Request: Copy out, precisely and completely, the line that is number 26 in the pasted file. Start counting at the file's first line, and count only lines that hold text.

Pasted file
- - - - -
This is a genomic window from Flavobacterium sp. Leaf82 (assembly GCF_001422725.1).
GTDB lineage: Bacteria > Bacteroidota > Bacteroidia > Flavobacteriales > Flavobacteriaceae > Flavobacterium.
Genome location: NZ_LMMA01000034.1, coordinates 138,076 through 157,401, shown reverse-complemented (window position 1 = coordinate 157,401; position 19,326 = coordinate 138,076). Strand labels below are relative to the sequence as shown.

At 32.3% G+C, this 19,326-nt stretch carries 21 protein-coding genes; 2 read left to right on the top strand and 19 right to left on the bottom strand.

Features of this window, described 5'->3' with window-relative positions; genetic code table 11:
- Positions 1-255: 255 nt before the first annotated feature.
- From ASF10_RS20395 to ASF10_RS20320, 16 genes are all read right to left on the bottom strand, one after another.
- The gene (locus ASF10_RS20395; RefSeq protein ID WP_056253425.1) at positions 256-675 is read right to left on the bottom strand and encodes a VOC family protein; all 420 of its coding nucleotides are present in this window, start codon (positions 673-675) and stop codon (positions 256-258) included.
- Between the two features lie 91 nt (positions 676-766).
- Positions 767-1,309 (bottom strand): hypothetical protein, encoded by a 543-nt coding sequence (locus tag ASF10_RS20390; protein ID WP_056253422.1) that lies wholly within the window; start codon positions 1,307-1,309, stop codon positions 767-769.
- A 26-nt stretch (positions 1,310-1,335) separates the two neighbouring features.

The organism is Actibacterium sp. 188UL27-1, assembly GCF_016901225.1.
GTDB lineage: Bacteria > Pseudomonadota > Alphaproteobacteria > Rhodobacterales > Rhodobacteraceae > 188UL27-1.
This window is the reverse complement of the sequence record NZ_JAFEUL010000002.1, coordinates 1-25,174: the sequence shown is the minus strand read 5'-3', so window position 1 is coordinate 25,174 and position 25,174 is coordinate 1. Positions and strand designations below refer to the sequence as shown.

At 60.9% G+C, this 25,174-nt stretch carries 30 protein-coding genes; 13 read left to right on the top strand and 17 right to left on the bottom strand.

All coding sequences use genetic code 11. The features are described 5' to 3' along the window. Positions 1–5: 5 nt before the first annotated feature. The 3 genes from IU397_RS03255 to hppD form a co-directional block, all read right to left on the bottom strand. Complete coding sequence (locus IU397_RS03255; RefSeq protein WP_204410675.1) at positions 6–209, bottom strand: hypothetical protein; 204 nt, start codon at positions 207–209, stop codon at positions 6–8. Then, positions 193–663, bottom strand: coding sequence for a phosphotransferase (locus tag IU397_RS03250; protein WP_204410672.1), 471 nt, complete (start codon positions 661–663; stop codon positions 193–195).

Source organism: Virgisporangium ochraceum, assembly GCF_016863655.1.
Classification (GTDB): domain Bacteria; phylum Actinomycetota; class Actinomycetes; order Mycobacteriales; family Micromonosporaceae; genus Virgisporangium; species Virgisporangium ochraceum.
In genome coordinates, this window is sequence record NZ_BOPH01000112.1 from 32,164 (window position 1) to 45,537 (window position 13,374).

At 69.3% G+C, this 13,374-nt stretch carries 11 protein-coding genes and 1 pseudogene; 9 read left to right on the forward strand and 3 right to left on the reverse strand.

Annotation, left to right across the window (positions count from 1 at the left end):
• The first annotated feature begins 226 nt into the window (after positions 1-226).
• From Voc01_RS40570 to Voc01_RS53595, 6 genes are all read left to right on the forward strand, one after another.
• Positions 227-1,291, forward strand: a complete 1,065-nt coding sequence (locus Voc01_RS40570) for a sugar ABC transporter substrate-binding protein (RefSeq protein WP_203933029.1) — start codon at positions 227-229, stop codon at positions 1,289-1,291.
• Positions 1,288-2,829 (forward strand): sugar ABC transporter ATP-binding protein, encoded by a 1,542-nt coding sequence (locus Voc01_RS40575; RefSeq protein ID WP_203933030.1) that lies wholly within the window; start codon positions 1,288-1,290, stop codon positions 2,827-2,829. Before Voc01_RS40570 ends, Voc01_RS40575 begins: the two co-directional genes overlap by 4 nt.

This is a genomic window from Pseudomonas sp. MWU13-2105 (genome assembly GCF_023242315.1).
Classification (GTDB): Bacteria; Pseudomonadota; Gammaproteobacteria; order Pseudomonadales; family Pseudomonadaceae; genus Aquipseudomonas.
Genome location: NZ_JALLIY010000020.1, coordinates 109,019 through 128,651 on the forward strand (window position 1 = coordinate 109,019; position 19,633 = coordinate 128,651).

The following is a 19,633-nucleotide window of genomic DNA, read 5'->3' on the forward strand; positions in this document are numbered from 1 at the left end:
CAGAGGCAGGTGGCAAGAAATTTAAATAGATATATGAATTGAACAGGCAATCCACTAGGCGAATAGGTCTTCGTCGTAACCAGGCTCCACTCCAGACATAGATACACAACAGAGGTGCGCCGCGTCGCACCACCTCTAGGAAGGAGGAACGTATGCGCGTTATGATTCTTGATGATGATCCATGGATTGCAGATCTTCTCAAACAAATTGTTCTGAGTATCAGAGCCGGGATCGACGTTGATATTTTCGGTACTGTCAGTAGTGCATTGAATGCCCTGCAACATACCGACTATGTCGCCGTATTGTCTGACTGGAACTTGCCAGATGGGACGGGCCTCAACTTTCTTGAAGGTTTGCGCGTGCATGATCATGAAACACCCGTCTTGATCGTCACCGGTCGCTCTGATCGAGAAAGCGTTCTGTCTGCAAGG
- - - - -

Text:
This is a genomic window from Pseudomonas sp. MWU13-2105 (genome assembly GCF_023242315.1).